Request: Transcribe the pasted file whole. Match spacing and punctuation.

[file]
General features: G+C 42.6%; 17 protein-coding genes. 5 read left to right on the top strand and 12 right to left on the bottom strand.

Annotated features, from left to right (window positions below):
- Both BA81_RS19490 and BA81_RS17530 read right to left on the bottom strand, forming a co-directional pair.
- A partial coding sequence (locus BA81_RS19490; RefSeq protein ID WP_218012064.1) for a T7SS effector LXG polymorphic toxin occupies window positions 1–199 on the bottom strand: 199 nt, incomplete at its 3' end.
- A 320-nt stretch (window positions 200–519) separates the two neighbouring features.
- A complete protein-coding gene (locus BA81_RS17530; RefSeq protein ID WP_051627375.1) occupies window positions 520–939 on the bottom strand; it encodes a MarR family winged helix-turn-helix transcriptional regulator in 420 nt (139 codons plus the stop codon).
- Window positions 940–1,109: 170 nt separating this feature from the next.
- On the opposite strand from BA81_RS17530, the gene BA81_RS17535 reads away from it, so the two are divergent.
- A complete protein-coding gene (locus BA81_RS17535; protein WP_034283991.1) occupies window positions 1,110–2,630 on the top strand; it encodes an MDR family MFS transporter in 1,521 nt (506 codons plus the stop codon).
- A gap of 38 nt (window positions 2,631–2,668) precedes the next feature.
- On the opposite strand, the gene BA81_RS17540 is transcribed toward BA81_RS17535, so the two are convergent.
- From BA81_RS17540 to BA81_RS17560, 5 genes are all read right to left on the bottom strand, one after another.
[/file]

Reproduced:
General features: G+C 42.6%; 17 protein-coding genes. 5 read left to right on the top strand and 12 right to left on the bottom strand.

Annotated features, from left to right (window positions below):
- Both BA81_RS19490 and BA81_RS17530 read right to left on the bottom strand, forming a co-directional pair.
- A partial coding sequence (locus BA81_RS19490; RefSeq protein ID WP_218012064.1) for a T7SS effector LXG polymorphic toxin occupies window positions 1–199 on the bottom strand: 199 nt, incomplete at its 3' end.
- A 320-nt stretch (window positions 200–519) separates the two neighbouring features.
- A complete protein-coding gene (locus BA81_RS17530; RefSeq protein ID WP_051627375.1) occupies window positions 520–939 on the bottom strand; it encodes a MarR family winged helix-turn-helix transcriptional regulator in 420 nt (139 codons plus the stop codon).
- Window positions 940–1,109: 170 nt separating this feature from the next.
- On the opposite strand from BA81_RS17530, the gene BA81_RS17535 reads away from it, so the two are divergent.
- A complete protein-coding gene (locus BA81_RS17535; protein WP_034283991.1) occupies window positions 1,110–2,630 on the top strand; it encodes an MDR family MFS transporter in 1,521 nt (506 codons plus the stop codon).
- A gap of 38 nt (window positions 2,631–2,668) precedes the next feature.
- On the opposite strand, the gene BA81_RS17540 is transcribed toward BA81_RS17535, so the two are convergent.
- From BA81_RS17540 to BA81_RS17560, 5 genes are all read right to left on the bottom strand, one after another.